- Stocks edge off of record highs, Fed minutes in focus. (10:07am ET) U.S. markets are slightly lower this morning, and foreign indexes are trading on a somewhat cautious note as traders await the minutes from last month’s Federal Open Market Committee (FOMC) meeting. Looking back, all three major U.S. averages set record highs for the second consecutive session on Tuesday. The S&P 500 closed up 0.6%, led by real estate (+1.3%) and energy (+0.7%), which moved in tandem with oil prices. Overnight in Asia, equities were mostly higher; Japan’s Nikkei closed flat though, after the Bank of Japan (BOJ) Governor tempered expectations for another rate cut. Most European indexes are little changed late in the session; the STOXX Europe 600 is lower by 0.1% while Italy’s MIB (-1.2%) lags. Finally, WTI crude oil ($53.55/barrel) is down 1.4%, COMEX gold ($1238/oz.) is unchanged, and Treasuries are erasing yesterday’s modest losses as the yield on the 10-year note has moved back down to 2.41%.
- German economy grows. German business sentiment indicators, the IFO indices, were released this morning and were higher than previous readings and expectations. Inflation on a yearly basis was 1.8%, still below the European Central Bank‘s 2% target and therefore unlikely to significantly change the direction of monetary policy. German inflation was 1.9%, somewhat worrying for the inflation-phobic Germans.
- U.K. GDP surprises to upside. Growth came in at 0.7% for the quarter, better than the 0.6% forecast. However, the numbers were boosted by a sharp rise in exports and reduction in imports, due in large part to the weakness in the British pound. Trade surpluses of this magnitude are not likely to be sustained should the pound stabilize.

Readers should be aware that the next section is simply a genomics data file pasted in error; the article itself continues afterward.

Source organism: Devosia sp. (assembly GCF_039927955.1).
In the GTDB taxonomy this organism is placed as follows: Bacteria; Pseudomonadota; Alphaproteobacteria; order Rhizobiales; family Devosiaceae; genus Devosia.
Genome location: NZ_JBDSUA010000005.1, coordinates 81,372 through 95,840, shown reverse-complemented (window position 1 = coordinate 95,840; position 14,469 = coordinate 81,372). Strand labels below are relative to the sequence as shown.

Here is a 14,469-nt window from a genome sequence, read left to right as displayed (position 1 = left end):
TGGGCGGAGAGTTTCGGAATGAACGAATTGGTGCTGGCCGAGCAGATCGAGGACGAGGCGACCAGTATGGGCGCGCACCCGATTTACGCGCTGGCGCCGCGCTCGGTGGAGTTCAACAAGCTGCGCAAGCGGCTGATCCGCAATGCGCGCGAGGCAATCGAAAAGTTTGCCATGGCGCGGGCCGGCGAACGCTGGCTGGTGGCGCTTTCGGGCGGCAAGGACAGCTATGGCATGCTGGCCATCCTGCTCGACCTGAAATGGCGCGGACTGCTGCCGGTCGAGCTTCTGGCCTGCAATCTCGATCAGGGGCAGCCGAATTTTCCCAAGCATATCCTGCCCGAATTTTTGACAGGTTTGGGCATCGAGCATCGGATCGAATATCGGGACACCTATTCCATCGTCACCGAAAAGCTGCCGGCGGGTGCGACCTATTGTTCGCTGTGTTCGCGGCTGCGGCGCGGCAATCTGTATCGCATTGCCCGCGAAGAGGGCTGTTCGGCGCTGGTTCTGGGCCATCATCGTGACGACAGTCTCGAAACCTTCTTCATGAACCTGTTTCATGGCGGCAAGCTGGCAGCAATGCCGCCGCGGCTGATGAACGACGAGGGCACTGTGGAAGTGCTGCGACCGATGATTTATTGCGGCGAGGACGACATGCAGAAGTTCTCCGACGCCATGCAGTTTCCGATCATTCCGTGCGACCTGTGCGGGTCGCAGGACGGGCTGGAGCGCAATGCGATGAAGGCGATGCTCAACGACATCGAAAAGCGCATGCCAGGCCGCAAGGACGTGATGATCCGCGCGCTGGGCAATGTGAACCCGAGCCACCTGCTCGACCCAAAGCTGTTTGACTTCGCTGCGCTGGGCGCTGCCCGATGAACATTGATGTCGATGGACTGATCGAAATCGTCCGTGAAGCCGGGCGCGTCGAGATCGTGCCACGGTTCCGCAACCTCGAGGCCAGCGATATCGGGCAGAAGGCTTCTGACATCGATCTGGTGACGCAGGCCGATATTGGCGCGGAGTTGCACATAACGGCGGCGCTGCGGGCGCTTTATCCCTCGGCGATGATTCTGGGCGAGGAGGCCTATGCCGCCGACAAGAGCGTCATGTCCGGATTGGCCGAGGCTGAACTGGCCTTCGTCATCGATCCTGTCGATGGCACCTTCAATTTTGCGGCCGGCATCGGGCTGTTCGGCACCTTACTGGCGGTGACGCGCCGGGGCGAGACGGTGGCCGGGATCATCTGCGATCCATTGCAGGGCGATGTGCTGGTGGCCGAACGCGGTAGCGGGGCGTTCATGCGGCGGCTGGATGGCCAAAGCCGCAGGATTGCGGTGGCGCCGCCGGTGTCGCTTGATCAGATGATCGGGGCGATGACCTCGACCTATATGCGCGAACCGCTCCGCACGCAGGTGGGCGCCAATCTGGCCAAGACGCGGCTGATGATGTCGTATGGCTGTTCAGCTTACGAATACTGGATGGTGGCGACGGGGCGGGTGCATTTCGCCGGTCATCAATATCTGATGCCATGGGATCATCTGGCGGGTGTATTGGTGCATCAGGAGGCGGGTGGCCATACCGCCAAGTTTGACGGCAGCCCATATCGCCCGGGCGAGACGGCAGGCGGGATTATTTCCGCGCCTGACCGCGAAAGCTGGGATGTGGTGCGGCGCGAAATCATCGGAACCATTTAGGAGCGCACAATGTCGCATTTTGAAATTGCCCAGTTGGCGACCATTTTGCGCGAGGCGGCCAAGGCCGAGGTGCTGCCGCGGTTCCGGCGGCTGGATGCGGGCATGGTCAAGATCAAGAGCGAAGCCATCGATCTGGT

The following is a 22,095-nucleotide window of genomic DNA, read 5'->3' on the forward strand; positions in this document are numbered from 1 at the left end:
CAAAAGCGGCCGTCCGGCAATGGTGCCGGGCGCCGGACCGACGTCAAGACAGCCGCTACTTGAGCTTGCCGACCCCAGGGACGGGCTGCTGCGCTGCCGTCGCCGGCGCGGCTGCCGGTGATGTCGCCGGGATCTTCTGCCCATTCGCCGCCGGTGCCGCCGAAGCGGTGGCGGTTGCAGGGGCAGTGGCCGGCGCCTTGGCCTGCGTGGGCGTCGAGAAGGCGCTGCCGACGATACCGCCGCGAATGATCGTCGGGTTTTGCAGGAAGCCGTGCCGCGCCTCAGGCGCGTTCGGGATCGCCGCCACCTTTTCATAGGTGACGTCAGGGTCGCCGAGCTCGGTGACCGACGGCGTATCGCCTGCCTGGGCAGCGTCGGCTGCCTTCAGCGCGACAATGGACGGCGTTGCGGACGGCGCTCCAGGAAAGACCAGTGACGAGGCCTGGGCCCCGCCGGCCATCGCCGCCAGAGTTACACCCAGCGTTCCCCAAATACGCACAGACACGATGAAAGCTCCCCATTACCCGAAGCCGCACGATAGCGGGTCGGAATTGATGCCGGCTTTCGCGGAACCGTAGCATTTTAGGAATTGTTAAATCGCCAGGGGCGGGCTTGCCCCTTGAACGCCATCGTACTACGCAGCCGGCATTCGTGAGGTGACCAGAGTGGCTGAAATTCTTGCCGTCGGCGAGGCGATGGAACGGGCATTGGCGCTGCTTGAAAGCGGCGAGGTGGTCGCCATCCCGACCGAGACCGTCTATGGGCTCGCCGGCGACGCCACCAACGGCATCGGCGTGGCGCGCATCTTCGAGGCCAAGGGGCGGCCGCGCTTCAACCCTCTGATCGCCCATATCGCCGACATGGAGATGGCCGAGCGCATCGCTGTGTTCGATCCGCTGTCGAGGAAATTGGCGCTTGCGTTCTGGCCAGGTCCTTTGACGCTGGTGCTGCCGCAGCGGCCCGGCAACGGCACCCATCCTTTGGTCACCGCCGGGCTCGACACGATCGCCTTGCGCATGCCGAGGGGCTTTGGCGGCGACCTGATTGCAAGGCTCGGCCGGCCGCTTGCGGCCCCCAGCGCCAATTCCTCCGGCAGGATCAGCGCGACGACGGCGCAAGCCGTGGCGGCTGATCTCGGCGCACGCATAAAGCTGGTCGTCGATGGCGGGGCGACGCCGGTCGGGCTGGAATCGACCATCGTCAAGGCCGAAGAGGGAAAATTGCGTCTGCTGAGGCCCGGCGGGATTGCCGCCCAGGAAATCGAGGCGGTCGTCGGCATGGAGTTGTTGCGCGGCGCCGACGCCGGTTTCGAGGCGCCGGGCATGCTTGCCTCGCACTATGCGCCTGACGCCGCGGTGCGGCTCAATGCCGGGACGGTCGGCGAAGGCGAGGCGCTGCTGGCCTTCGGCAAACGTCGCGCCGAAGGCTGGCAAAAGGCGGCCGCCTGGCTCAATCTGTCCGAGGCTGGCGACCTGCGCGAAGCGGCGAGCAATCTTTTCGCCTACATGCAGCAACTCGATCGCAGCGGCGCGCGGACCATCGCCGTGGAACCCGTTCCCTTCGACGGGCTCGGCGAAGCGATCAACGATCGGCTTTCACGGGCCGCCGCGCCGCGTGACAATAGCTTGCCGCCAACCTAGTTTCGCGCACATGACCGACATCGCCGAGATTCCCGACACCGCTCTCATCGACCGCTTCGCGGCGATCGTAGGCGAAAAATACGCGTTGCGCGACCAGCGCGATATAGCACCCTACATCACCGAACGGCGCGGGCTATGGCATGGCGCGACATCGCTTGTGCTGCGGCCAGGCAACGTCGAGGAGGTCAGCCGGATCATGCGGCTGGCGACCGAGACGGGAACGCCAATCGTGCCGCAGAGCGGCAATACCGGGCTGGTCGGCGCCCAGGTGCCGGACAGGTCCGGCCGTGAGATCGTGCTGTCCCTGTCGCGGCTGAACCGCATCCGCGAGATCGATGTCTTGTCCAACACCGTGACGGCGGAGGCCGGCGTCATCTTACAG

- FOMC minutes due at 2:00pm ET. The minutes of the January 31-February 2, 2017 FOMC–the first of 2017–are due out at 2 PM today. Ordinarily, the minutes would get plenty of scrutiny from market participants, looking for clues as to the timing of the Fed’s next move on rates. But because Fed Chair Yellen provided her semiannual Monetary Policy Testimony to Congress last week, and took well over four hours of Q&A, there is not likely to be too much “news” in today’s minutes.
- Crude break out? Crude oil closed at its highest level since July 2015 yesterday, trading as high as $55/barrel before selling off late in the day. We took a look at crude oil fundamentals, issues, and policies in our latest Weekly Economic Commentary, so today on the LPL Research blog we will examine the technicals. It is important to note just how tight the consolidation has been as crude attempts to break out. Over the past nine weeks, crude oil has traded in a range of less than nine percent. This happens only six percent of the time and the last time it happened was July 2014, right before the 75% drop the next 19 months into the February 2015 lows. The bottom line is the coil is very tight on crude oil and a big move could be coming soon. Be sure to read the blog later today for more thoughts on this important commodity.
Click Here for our detailed Weekly Economic Calendar
- Existing Home Sales (Jan)
- FOMC Minutes
- Germany: Ifo (Feb)
- OPEC Technical Meeting in Vienna
- Brazil: Central Bank Meeting (Rate Cut Expected)
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